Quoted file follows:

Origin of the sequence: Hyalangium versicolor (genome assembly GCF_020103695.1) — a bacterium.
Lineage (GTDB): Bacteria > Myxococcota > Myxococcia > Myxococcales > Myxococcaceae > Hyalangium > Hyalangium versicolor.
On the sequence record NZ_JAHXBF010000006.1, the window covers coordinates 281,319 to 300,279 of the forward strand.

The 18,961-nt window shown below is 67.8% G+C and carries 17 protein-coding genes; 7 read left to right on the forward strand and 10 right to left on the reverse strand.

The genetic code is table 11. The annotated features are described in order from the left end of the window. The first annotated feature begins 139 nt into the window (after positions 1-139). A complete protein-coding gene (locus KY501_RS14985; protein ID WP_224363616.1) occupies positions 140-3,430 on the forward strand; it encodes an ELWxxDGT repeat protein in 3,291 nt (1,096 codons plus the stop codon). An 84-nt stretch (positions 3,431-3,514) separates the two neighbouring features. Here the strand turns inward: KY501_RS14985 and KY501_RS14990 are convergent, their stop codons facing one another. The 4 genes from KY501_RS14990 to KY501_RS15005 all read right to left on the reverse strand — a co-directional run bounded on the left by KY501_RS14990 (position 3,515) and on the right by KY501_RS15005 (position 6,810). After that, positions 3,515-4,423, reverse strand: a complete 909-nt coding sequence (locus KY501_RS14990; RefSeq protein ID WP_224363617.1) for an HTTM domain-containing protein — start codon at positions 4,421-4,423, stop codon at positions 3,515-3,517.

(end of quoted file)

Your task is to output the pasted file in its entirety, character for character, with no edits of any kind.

Origin of the sequence: Hyalangium versicolor (genome assembly GCF_020103695.1) — a bacterium.
Lineage (GTDB): Bacteria > Myxococcota > Myxococcia > Myxococcales > Myxococcaceae > Hyalangium > Hyalangium versicolor.
On the sequence record NZ_JAHXBF010000006.1, the window covers coordinates 281,319 to 300,279 of the forward strand.

The 18,961-nt window shown below is 67.8% G+C and carries 17 protein-coding genes; 7 read left to right on the forward strand and 10 right to left on the reverse strand.

The genetic code is table 11. The annotated features are described in order from the left end of the window. The first annotated feature begins 139 nt into the window (after positions 1-139). A complete protein-coding gene (locus KY501_RS14985; protein ID WP_224363616.1) occupies positions 140-3,430 on the forward strand; it encodes an ELWxxDGT repeat protein in 3,291 nt (1,096 codons plus the stop codon). An 84-nt stretch (positions 3,431-3,514) separates the two neighbouring features. Here the strand turns inward: KY501_RS14985 and KY501_RS14990 are convergent, their stop codons facing one another. The 4 genes from KY501_RS14990 to KY501_RS15005 all read right to left on the reverse strand — a co-directional run bounded on the left by KY501_RS14990 (position 3,515) and on the right by KY501_RS15005 (position 6,810). After that, positions 3,515-4,423, reverse strand: a complete 909-nt coding sequence (locus KY501_RS14990; RefSeq protein ID WP_224363617.1) for an HTTM domain-containing protein — start codon at positions 4,421-4,423, stop codon at positions 3,515-3,517.